Intrigued by what we’ve been saying about curiosity and want to build it into your teaching practice right away? Here are some classroom-ready ideas, drawn from our Unleashing Curiosity quick reference guides.
Idea 1: Be choosy about choice. Offering your students choices is an excellent technique for building their curiosity, interest, and engagement, but offering too many choices can sap students’ motivation as they expend mental energy agonizing over options, worried they’ll make the wrong choice. Usually, 3–5 choices suffice, and they’re more effective if you tailor the options to an individual student’s needs and interests. (Source: Unleashing Curiosity with Challenging Learning Tasks)
Have you noticed the word “curiosity” appearing in the titles of more and more McREL publications, resources, and services? We have a good reason for that. We’ve been excited to share our Curiosity Works™ approach to school improvement and innovation with teachers and school leaders, many of whom are already familiar with our other bodies of research-based knowledge, such as Classroom Instruction That Works® and Balanced Leadership®. Some of these educators have asked if Curiosity Works supplants these resources. It doesn’t. To the contrary, Curiosity Works brings a new degree of focus, and perhaps some new vocabulary, to McREL’s existing resources that are still as relevant and effective as ever.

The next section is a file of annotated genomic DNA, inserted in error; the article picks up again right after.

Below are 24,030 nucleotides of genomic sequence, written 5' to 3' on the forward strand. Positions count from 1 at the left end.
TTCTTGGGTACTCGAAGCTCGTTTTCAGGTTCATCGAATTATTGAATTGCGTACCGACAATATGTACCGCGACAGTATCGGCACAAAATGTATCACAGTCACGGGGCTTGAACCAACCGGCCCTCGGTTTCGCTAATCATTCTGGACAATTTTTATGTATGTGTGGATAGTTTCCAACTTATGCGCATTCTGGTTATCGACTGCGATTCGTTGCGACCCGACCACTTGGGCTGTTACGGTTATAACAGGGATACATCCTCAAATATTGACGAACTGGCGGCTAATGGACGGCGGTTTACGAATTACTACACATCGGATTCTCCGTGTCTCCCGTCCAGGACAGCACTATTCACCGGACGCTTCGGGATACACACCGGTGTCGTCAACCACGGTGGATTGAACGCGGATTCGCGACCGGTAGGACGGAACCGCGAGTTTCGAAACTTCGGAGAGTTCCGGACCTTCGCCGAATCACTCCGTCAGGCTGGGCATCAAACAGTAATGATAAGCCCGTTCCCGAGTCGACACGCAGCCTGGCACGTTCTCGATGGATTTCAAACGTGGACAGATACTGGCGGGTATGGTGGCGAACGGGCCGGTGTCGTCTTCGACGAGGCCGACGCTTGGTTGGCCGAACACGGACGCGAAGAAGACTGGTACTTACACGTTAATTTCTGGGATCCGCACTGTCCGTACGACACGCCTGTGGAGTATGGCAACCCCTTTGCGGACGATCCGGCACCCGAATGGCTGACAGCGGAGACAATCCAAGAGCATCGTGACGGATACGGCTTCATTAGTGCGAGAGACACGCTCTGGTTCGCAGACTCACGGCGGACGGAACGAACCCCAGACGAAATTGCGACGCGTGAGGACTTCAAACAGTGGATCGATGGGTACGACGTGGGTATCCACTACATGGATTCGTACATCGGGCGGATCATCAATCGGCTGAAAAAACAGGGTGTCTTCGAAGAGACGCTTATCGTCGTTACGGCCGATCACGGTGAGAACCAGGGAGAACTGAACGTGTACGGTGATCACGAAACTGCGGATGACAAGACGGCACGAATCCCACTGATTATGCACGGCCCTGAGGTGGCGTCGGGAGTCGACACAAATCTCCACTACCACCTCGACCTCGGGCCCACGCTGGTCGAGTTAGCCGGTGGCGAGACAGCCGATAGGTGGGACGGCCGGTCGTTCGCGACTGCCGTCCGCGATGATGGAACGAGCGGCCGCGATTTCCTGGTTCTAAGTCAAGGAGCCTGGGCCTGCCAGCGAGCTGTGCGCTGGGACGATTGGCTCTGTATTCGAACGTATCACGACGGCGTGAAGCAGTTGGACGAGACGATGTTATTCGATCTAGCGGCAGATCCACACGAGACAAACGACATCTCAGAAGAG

What makes you, or your students, curious about a particular topic?
And have you ever been curious about curiosity itself? What is it, exactly? What triggers it? How can we best use curiosity in teaching and learning? Can it be encouraged (or discouraged), harnessed, and strengthened (or weakened)?
These questions, and more, have captured our interest here at McREL, and have driven us to review research studies and academic publications, and talk with educators in the U.S., Australia, and elsewhere about the use of curiosity in instructional planning and delivery, and its effects on students and adult learners. We’ve been so intrigued by what we’ve learned that, in addition to incorporating our findings into our peer-to-peer coaching work with educators, we’ve written several books recently about the power of curiosity, including Curiosity Works, Unstuck, and, due out in September, Out of Curiosity: Restoring the Power of Hungry Minds for Better Schools, Workplaces, and Lives.
When I was five, I saw my sisters riding their bikes and thought it looked fun, so I decided I would learn, too. I got on a bike, toppled over, and skinned my knee. My grandpa, who was watching nearby, helped me up, gave me a little hug with some advice on how to keep my balance, and told me I needed to try again. I got back on, determined to conquer the bike, and started pedaling. I could hear my grandpa behind me, encouraging me and telling me to keep pedaling.
Eventually, with my grandpa’s encouragement, I learned to ride a bike. Without that support, I may have given up, feeling defeated and a bit wounded. Students can feel the same way in the classroom when they don’t feel supported, encouraged, and safe.
Being supportive is one of three key characteristics of effective teachers, along with being intentional and being demanding, that are discussed in McREL’s The 12 Touchstones of Good Teaching. Being supportive means that a teacher interacts with students and encourages growth in a trusting, nurturing environment.